According to a survey of 100 senior executives at top Western corporations, the average company expects to have one-third of its sales coming from rapidly developing economies like China and India by 2010, compared to 21% now. That's not surprising, given that more than 40% of world economic growth over the next decade is expected to come from China, India, Central and Eastern Europe, and Latin America.
As every Friday, we are posting one of the lecture notes on Economic Policies for Growth and Poverty Reduction, from Raj Nallari.
Steps in Measuring Poverty
There are three main steps to be taken into consideration when measuring poverty.
Define an indicator of welfare
Establish a minimum acceptable standard of that indicator to separate the poor and the non-poor (often known as the poverty line) and
The always great Kennedy School International Development Conference will be held April 7-9. Some very interesting panels and workshops this year. I hope to be there on the 7th.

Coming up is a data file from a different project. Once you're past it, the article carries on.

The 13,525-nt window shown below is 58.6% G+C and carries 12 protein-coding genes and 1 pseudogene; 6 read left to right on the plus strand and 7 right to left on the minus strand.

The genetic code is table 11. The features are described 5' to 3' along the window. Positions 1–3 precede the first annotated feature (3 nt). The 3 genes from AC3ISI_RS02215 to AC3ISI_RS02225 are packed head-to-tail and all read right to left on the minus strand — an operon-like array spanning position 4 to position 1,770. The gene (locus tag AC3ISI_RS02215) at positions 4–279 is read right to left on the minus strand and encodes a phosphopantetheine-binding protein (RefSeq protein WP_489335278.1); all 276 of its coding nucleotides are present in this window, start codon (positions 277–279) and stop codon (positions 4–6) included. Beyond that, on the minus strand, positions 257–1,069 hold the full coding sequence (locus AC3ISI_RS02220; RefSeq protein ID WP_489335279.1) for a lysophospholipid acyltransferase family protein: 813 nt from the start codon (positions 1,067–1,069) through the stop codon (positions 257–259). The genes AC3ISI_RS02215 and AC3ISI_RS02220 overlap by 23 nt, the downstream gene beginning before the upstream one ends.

Entrepreneurial Tanzanians are combining the ultra-violet power of the sun, black-painted roofs and plastic water bottles to sterilize their drinking water of cholera, typhoid, dysentery and the like.
The World Bank's Independent Evaluation Group has issued the first comprehensive and independent assessment of Bank assistance for trade. The report finds that despite greater openness, full benefits from trade are yet to be realized. The $38 billion in World Bank financing for trade programs since 1987 helped poor countries open markets, but were not as effective as hoped in boosting exports and growth, and fighting poverty.
"The developed world has a responsibility to help developing economies meet their energy needs in an environmentally sustainable way… So at the World Bank meetings in April... I will propose a World Bank facility -- a 20 billion-dollar fund for developing economies to invest in alternative sources of energy and greater energy efficiency."
That’s Gordon Brown, UK Chancellor of the Exchequer.